The Act for the Amendment and Supplementation of the Bulgarian Physical Education and Sports Act (PESA), enacted on the 7 December 2010, introduces a new Article 50 (d) (ie, “г” in the Cyrillic alphabet) into the statute it amends. The new provision creates a new legal category – the gratuitously granted right to build on real estate held by the state or a municipality (except for real estate expressly reserved by law for state ownership).
The beneficiaries of this species of right may only be sports federations, and the right permits only the construction of sport buildings and/or facilities. The right to build can be of no greater than 30 years’ duration. To take advantage of the right, a sports federation needs to meet the requirements in para. 2 of article 50(g)(ie, “г”). The beneficiary would need to complete construction and obtain a usage permit for the structure and/or facility within 5 years of the grant of the right.
Although the right is granted free of charge, all planning, design, construction and usage permit application costs have to be borne by the sports federation. The sports federation is not entitled to transfer the right to build in any way whatsoever and may not dispose of the building and/or facility during the duration of the right to build. The right to build cannot be used to secure the contractual obligations of the federation or third parties either (which is a less understandable restriction which surely minimises the range of efficient uses which the beneficiary could make). The beneficiary must cover the costs of reversion of title to the state or municipality on the termination of the contract establishing the right to build.
It remains to be seen to what extent this will permit an optimisation of financing arrangements for sports facilities, but it would certainly be capable of assisting those sports federations which are able to mobilise state support in order to make lawful arrangements where they would not otherwise be able to.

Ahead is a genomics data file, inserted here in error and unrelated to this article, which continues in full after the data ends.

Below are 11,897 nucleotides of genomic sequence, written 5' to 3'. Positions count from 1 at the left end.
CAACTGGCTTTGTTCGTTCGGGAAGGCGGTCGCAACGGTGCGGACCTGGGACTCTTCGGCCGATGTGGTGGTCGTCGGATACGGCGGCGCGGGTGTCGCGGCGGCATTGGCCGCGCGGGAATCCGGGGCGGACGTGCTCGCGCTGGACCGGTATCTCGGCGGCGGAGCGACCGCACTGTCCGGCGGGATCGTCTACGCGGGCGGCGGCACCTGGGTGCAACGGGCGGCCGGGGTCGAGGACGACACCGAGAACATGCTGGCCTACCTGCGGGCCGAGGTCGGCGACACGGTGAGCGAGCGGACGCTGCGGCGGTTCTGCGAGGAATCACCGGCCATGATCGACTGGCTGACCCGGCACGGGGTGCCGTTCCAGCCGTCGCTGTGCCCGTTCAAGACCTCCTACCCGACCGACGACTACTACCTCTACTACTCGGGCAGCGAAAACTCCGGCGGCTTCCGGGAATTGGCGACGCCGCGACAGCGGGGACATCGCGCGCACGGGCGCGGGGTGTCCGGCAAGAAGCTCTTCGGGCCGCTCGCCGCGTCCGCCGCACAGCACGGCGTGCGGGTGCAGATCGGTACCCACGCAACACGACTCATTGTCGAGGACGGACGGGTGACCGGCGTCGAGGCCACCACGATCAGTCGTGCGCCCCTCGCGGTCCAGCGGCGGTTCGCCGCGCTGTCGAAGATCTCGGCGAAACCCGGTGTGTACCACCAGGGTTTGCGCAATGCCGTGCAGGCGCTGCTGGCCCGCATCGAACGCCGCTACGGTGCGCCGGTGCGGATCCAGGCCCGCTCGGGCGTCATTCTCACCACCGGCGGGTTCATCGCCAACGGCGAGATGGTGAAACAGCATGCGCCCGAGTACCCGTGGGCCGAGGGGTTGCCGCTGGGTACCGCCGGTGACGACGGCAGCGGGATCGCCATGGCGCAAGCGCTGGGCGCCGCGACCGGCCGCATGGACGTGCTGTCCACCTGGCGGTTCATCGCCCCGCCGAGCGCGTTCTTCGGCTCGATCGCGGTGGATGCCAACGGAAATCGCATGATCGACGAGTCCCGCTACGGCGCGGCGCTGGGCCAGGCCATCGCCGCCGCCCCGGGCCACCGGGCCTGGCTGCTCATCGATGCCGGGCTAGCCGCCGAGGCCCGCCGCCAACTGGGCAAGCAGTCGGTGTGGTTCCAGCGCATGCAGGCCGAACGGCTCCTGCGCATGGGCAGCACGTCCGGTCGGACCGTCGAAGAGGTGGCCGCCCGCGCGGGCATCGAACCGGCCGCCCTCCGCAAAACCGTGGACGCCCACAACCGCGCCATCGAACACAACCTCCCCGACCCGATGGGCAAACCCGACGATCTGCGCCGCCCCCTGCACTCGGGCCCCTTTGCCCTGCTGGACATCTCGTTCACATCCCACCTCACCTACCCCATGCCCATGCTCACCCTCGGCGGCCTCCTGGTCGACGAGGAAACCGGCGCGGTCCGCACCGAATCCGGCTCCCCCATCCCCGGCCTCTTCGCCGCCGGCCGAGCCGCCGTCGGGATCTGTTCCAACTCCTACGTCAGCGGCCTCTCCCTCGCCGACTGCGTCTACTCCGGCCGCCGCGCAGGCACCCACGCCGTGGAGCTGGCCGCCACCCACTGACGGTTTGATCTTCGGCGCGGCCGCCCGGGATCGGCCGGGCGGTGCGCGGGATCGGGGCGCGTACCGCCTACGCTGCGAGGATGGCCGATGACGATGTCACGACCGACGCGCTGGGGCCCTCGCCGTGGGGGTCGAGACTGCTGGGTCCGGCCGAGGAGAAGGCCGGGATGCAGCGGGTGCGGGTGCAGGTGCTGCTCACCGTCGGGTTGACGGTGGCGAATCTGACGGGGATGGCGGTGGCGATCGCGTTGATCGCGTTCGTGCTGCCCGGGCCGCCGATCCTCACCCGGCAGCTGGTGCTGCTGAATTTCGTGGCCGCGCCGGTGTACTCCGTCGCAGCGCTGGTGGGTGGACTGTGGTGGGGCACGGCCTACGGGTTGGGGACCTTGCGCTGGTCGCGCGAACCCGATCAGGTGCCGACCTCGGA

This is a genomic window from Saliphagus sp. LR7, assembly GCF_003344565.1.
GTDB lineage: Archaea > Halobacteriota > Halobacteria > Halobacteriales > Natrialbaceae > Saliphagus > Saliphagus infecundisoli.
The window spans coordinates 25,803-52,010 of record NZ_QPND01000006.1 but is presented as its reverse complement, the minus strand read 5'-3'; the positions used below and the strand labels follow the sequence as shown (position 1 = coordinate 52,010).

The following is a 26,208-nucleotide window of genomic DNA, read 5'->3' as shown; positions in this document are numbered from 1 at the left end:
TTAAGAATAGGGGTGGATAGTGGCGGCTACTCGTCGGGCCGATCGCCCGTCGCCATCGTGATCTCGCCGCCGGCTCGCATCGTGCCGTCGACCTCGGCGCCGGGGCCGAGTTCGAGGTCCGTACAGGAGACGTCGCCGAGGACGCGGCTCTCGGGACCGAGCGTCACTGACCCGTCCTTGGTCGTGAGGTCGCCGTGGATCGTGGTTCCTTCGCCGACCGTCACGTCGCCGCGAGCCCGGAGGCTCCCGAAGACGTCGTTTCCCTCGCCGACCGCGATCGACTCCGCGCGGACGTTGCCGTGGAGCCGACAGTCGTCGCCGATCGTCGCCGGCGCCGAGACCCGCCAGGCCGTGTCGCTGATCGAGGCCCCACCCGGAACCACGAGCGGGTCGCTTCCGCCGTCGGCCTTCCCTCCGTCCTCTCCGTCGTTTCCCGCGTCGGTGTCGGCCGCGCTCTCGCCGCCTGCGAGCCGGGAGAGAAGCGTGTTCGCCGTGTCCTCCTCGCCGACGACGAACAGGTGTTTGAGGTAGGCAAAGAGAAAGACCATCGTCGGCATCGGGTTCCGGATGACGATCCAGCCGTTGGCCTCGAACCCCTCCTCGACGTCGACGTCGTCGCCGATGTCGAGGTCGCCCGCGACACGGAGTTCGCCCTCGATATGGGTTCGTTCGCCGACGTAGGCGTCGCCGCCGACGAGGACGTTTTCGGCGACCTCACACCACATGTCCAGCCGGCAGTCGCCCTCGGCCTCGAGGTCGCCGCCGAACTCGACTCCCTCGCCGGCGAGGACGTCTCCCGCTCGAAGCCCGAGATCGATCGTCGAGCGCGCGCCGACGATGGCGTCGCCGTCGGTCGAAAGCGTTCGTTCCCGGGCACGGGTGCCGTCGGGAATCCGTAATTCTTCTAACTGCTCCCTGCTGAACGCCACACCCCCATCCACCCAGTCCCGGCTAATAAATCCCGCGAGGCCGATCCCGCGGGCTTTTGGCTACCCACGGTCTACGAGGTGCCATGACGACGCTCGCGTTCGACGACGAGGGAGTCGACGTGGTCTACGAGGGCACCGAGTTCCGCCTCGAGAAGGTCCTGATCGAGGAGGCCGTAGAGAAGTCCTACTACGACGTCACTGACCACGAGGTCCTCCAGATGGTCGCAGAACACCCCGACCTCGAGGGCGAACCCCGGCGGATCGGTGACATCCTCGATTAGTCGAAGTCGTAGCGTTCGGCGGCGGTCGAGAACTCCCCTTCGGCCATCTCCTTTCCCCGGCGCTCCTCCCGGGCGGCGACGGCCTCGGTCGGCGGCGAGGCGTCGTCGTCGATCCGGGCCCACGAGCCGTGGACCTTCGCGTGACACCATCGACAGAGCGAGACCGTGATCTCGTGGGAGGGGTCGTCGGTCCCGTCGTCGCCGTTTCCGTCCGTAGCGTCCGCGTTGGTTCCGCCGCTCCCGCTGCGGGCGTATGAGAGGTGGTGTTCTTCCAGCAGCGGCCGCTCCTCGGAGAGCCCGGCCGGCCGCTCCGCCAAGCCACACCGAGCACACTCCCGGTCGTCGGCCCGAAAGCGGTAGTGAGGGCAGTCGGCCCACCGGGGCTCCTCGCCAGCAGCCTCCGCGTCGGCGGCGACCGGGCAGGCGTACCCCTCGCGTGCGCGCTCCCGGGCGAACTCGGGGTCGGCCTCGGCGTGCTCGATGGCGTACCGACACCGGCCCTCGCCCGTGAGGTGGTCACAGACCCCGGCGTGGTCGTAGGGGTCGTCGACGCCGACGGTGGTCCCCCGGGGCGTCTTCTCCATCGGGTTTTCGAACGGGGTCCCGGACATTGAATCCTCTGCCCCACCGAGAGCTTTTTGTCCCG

Another interesting amendment to PESA in 2010 was the new para. 3 in Article 35 (d) (“e” in the Bulgarian text). According to it, a sportsman or woman may now be represented by a range of other agents (including an attorney-at-law, parent or spouse) in negotiations over transfer rights, while previously such representation was only permitted to a registered specialist intermediary.
Given the large number of practising Bulgarian attorneys in particular, we fully expect this to have a liberating effect on the local transfer marketplace, as well as on some outbound transfers.
Follow-up edit: Capital has just published a Special Report on sports infrastructure and sports property development (in Bulgarian only).
Advising on an LCIA claim
Suppliers with less bargaining power sometimes accede to arbitration clauses which make bringing or defending a claim prohibitively expensive.
In such cases, it is especially important when acting for the potential claimant (and subject to a judgement on the overall viability of the claim), to offer a cost-effective solution to allow the claim to get off the ground. This may include assessing whether the arbitration clause is likely to be found effective or pathological, and whether it may be permissible and advisable to launch court proceedings instead (which can be more economical especially in their early phases).
It is also helpful to be able to rely on advice which is simultaneously excellent in relation to both the jurisdiction in which enforcement is likely to be sought (e.g., Bulgaria) and the jurisdiction whose governing law the parties have agreed to apply or which applies for another reason.
NBLO recently acted for a potential claimant in such a situation alongside the client's existing Bulgarian counsel to advise on the interplay of the arbitration rules of the London Court of International Arbitration (LCIA) and Bulgarian law and on the mechanics and prospects of a claim. We regularly and successfully collaborate with clients’ existing counsel to achieve the best results for such clients.
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